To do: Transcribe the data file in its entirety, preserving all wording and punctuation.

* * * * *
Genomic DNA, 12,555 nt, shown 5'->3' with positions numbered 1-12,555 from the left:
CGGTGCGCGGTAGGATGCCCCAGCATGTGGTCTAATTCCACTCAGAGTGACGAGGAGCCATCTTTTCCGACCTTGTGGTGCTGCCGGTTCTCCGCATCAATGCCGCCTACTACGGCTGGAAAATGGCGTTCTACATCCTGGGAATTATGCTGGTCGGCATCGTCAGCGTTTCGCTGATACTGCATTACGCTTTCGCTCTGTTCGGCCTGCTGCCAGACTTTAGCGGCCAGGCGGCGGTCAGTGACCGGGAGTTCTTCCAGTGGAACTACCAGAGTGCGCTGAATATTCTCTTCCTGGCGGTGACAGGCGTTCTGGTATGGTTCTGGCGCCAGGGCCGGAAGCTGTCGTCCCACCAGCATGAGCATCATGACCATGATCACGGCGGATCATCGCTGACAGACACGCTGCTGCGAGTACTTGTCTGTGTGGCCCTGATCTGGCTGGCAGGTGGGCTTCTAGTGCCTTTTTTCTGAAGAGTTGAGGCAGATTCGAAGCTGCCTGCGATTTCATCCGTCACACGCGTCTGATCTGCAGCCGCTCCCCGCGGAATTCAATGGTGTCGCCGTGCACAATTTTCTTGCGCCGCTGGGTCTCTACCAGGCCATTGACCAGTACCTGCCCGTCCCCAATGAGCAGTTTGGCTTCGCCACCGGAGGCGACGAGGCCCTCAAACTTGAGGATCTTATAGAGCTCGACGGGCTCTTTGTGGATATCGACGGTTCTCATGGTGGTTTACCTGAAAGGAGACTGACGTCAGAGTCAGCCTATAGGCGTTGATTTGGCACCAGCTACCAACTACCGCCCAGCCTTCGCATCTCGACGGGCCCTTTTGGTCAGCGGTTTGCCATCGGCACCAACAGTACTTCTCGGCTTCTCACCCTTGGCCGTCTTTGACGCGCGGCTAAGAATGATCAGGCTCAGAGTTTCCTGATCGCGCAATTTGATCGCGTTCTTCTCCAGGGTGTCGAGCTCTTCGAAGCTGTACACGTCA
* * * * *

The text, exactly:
Genomic DNA, 12,555 nt, shown 5'->3' with positions numbered 1-12,555 from the left:
CGGTGCGCGGTAGGATGCCCCAGCATGTGGTCTAATTCCACTCAGAGTGACGAGGAGCCATCTTTTCCGACCTTGTGGTGCTGCCGGTTCTCCGCATCAATGCCGCCTACTACGGCTGGAAAATGGCGTTCTACATCCTGGGAATTATGCTGGTCGGCATCGTCAGCGTTTCGCTGATACTGCATTACGCTTTCGCTCTGTTCGGCCTGCTGCCAGACTTTAGCGGCCAGGCGGCGGTCAGTGACCGGGAGTTCTTCCAGTGGAACTACCAGAGTGCGCTGAATATTCTCTTCCTGGCGGTGACAGGCGTTCTGGTATGGTTCTGGCGCCAGGGCCGGAAGCTGTCGTCCCACCAGCATGAGCATCATGACCATGATCACGGCGGATCATCGCTGACAGACACGCTGCTGCGAGTACTTGTCTGTGTGGCCCTGATCTGGCTGGCAGGTGGGCTTCTAGTGCCTTTTTTCTGAAGAGTTGAGGCAGATTCGAAGCTGCCTGCGATTTCATCCGTCACACGCGTCTGATCTGCAGCCGCTCCCCGCGGAATTCAATGGTGTCGCCGTGCACAATTTTCTTGCGCCGCTGGGTCTCTACCAGGCCATTGACCAGTACCTGCCCGTCCCCAATGAGCAGTTTGGCTTCGCCACCGGAGGCGACGAGGCCCTCAAACTTGAGGATCTTATAGAGCTCGACGGGCTCTTTGTGGATATCGACGGTTCTCATGGTGGTTTACCTGAAAGGAGACTGACGTCAGAGTCAGCCTATAGGCGTTGATTTGGCACCAGCTACCAACTACCGCCCAGCCTTCGCATCTCGACGGGCCCTTTTGGTCAGCGGTTTGCCATCGGCACCAACAGTACTTCTCGGCTTCTCACCCTTGGCCGTCTTTGACGCGCGGCTAAGAATGATCAGGCTCAGAGTTTCCTGATCGCGCAATTTGATCGCGTTCTTCTCCAGGGTGTCGAGCTCTTCGAAGCTGTACACGTCA